The Student News Site of Harvard-Westlake School

The Harvard-Westlake Chronicle

The Student News Site of Harvard-Westlake School

The Harvard-Westlake Chronicle

The Student News Site of Harvard-Westlake School

The Harvard-Westlake Chronicle

A Cut Above


Carefully selecting a screwdriver, Eitan Sneider ’17 tosses it in his hand and prepares to launch it forward to hit the wooden board that spans his garage wall. After perfectly landing a couple of smaller, sharp hardware tools, he picks up a large machete from the assortment of knives, then targets and swings his arm back as he uses his whole body to stick the machete.

For the past four years, Sneider has been practicing knife throwing in the garage of his home. When his father was receiving instruction for knife throwing as a hobby, Sneider would watch carefully from the sides. When he became interested, he took the initiative to learn by himself.

“My dad got me into knife throwing, but I am completely self-taught,” Sneider said. “He showed me his method, and I created my own. I don’t have a coach, but I learn from mistakes and go adjusting.”

On a daily basis, Sneider practices knife throwing for one to two hours. He believes that it helps with stress relief, and while he spends most of his alone time throwing knives, occasionally he throws with his cousin, Daniel Sneider ’16, and his friend, Alex Valdez ’17, whom he taught knife throwing.

“He loves to throw knives,” Valdez said. “Every time I go to his house, he’ll always want to go to the knife room. He would just pick up a new sharp object and throw it on the wall, and it would stick magically.”

Although knife throwing has been his main extracurricular hobby and passion since he was 12 years old, he started archery seven months ago. Like with knife throwing, Sneider became interested in archery through his father. For his 16th birthday, Sneider received a bow customized to his dimensions as a gift.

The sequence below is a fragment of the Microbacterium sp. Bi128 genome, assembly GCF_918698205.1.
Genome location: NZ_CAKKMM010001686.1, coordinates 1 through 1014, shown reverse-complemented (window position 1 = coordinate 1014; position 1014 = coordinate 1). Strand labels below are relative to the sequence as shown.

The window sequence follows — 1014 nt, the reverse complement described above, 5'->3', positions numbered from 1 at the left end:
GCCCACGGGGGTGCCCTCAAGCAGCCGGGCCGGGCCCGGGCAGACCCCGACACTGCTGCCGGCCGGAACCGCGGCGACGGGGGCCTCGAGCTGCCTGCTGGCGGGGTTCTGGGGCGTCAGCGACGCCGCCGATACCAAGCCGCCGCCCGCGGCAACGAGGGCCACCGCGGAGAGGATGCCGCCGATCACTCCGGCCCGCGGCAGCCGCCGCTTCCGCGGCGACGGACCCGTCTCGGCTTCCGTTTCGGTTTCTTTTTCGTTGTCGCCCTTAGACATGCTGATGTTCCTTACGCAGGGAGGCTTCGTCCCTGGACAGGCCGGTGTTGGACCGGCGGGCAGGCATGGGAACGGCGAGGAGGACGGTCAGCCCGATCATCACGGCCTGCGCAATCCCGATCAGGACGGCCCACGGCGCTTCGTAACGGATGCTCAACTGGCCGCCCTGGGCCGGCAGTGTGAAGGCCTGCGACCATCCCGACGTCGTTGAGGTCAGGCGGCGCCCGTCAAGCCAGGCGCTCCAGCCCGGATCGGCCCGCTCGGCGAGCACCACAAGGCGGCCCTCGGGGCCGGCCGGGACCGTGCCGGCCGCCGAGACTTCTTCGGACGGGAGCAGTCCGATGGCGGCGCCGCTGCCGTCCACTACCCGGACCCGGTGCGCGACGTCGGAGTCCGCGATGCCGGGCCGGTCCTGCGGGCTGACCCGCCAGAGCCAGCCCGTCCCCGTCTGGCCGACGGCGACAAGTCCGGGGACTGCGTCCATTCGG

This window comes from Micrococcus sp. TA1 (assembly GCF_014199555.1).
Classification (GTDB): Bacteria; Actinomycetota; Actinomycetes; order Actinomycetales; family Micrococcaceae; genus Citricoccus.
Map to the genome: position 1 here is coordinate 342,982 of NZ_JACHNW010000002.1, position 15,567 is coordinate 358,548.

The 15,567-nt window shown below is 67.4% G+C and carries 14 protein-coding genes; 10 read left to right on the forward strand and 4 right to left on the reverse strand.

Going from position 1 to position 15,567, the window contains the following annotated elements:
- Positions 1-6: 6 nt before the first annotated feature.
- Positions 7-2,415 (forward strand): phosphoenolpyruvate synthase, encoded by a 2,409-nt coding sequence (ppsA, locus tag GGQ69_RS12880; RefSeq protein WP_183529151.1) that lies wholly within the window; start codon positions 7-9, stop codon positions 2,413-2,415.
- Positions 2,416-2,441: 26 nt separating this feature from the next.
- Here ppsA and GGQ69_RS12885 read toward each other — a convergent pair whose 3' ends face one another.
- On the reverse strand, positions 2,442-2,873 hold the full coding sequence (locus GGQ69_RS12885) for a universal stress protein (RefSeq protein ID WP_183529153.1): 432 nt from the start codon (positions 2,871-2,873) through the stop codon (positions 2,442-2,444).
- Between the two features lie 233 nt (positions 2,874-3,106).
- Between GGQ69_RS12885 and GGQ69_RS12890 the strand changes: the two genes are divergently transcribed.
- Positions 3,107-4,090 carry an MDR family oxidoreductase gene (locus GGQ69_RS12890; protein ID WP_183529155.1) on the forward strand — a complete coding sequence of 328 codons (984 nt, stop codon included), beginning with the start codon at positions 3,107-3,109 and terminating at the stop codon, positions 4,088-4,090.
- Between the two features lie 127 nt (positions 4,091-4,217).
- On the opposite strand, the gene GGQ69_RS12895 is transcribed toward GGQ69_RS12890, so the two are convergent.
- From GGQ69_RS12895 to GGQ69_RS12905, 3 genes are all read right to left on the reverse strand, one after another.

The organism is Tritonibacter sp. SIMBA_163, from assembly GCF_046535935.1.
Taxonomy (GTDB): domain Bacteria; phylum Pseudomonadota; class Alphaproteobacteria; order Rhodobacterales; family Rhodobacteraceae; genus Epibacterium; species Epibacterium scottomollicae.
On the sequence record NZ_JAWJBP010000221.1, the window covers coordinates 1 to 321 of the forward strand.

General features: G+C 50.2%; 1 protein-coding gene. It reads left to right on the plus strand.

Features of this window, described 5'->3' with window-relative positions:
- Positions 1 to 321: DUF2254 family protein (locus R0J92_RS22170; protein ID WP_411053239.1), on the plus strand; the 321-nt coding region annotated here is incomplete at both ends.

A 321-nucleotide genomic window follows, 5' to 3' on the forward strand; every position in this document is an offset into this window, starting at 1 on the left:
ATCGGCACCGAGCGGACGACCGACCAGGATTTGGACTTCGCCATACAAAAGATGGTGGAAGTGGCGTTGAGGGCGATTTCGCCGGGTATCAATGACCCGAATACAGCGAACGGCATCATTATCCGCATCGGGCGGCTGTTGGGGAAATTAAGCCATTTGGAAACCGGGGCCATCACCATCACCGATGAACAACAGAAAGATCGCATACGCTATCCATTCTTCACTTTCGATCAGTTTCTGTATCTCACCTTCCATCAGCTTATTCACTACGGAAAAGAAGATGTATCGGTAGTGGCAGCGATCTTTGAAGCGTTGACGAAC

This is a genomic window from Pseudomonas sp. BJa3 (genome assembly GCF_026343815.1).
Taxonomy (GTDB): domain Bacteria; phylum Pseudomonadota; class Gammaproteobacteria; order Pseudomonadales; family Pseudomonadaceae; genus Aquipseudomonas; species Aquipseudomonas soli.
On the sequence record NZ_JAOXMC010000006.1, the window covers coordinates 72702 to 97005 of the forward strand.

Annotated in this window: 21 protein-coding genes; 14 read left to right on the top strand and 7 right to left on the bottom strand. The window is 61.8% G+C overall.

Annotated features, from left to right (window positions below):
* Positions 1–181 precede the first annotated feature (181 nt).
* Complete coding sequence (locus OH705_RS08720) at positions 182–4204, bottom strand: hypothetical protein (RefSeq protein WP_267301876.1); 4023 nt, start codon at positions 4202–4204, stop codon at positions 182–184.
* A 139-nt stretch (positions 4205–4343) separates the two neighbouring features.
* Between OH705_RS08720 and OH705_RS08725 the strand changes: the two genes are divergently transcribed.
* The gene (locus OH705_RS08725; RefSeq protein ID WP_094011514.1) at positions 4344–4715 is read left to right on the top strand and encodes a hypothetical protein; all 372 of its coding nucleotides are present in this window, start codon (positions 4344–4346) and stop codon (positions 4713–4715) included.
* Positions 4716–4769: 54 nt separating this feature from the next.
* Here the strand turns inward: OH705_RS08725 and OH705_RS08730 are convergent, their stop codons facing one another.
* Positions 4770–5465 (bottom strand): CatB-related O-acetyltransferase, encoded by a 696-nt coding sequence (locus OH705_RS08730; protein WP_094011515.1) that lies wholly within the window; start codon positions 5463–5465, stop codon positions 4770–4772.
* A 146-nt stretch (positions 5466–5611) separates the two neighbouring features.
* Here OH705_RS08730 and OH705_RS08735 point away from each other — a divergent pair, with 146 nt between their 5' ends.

“I was somewhat interested in archery, and I had it as an idea, but I had never actually told my parents, so how they knew that I wanted that, I don’t know, but they went and got that, and I appreciate it a lot,” Sneider said.

Nevertheless, Sneider feels as if he has a deeper connection with knife throwing than archery.

“When you stick an arrow in a bull’s eye, it feels good, but for some reason, knife throwing, when you stick it, you almost feel the satisfaction throughout your entire body,” Sneider said. “When you miss, you feel almost as if it’s connected to you, which is strange because you aren’t actually connected to the target but it feels as if you were.”

In addition to knife throwing and archery, Sneider recently joined the JV soccer team. Even though he started soccer when he was four years old playing for AYSO, he stopped in seventh grade.

“I stopped because the level was too low, and I guess a lot of it was laziness and not wanting it enough,” Sneider said. “Up until this year, I never really wanted it that much,” Sneider said.

However, one of his favorite video games, Fifa 15, a simulated soccer game where players can build their own teams and compete, started to bring out Sneider’s interest in soccer again.

This year, when Sneider tried out for the JV soccer team, he originally did not make the team. Nevertheless, believing he deserved another chance, Sneider constantly talked to the coaches to train with the team.

“Once we started the soccer team, the coaches didn’t really see much in him, but he kept on trying, and finally the coaches agreed. He started in the Loyola JV game,” Valdez said.

Sneider believes his life is interesting because his pastimes are out of the ordinary, especially knife throwing. While he hopes to never have to use his knife throwing skills, he believes that if he does, it is a more traditional way of self-defense. Seeing no use in showcasing his skill, he does not believe in going to competitions.

“I’ve mastered feeling the knife, which is the most important part, and for me the satisfaction is not to beat someone else’s record but beating my own,” Sneider said.


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A Cut Above